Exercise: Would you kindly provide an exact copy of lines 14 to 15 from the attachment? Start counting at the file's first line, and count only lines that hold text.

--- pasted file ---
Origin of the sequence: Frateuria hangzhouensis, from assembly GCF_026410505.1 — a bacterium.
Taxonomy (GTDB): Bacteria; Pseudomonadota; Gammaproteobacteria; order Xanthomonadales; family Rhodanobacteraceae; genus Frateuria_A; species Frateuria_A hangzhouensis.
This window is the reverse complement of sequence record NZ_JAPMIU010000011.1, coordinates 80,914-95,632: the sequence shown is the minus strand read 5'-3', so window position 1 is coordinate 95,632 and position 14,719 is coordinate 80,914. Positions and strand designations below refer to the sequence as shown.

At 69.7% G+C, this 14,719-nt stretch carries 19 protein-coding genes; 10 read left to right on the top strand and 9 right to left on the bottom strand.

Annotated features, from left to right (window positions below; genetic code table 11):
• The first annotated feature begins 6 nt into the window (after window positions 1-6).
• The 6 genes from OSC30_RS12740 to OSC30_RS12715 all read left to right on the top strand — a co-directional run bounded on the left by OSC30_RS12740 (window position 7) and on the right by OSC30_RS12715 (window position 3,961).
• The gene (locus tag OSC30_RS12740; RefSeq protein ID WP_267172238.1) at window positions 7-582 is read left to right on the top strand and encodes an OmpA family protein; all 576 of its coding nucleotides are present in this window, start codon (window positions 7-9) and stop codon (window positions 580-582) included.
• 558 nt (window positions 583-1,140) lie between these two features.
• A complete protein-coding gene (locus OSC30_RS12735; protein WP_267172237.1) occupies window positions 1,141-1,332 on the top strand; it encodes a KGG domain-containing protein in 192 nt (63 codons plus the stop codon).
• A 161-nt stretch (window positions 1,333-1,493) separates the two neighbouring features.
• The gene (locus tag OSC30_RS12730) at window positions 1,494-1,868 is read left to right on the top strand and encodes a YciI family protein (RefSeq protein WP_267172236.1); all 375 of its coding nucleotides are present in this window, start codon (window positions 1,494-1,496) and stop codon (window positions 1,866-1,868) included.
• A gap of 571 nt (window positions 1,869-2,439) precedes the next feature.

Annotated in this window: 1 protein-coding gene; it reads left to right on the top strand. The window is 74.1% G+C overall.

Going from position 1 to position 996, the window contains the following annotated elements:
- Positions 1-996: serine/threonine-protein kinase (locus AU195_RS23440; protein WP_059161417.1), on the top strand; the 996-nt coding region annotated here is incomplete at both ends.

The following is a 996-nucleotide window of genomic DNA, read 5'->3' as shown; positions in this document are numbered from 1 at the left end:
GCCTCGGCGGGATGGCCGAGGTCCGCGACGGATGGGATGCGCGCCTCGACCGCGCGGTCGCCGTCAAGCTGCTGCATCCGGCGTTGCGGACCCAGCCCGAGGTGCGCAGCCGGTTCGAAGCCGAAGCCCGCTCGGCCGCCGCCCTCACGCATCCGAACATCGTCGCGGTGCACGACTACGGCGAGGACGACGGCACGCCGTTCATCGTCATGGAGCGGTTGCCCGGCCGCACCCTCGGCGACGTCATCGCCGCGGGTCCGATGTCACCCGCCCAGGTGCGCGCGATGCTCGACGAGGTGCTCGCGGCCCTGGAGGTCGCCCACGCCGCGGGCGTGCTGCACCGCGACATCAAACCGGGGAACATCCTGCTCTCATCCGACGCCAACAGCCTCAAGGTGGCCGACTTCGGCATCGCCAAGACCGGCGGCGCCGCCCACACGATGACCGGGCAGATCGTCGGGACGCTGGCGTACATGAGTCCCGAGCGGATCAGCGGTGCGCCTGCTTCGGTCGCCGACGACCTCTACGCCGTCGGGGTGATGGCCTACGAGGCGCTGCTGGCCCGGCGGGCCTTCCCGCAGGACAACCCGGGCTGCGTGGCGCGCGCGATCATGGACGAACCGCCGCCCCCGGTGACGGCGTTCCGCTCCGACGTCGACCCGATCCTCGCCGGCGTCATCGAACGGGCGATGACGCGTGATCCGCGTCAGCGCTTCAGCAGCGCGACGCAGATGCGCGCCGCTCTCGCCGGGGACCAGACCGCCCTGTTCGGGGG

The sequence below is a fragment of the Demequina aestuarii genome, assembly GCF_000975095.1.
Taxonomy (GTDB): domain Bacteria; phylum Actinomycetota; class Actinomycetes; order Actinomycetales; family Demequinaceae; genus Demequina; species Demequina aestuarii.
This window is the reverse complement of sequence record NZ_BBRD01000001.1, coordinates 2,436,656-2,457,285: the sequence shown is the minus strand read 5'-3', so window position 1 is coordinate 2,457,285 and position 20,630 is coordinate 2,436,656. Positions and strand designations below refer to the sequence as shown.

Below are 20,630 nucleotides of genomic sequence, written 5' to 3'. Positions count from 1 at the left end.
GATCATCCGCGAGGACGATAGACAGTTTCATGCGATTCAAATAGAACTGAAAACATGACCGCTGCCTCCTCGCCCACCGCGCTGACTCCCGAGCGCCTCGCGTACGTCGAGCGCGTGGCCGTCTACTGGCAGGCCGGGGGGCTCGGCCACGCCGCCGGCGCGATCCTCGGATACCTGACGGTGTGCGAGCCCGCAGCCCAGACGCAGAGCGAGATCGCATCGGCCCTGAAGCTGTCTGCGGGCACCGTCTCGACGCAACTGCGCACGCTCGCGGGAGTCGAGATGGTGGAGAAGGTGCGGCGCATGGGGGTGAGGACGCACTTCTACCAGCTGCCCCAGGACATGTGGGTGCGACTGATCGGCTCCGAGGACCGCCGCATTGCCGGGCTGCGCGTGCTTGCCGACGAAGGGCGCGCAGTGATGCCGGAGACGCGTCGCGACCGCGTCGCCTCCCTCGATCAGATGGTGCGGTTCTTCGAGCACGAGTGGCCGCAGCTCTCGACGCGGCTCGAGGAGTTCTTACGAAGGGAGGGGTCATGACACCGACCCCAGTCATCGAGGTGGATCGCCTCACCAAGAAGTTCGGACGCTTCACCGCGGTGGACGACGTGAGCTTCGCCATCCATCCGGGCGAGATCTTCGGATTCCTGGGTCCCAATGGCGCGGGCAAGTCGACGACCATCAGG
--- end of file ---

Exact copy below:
Annotated in this window: 1 protein-coding gene; it reads left to right on the top strand. The window is 74.1% G+C overall.

Going from position 1 to position 996, the window contains the following annotated elements: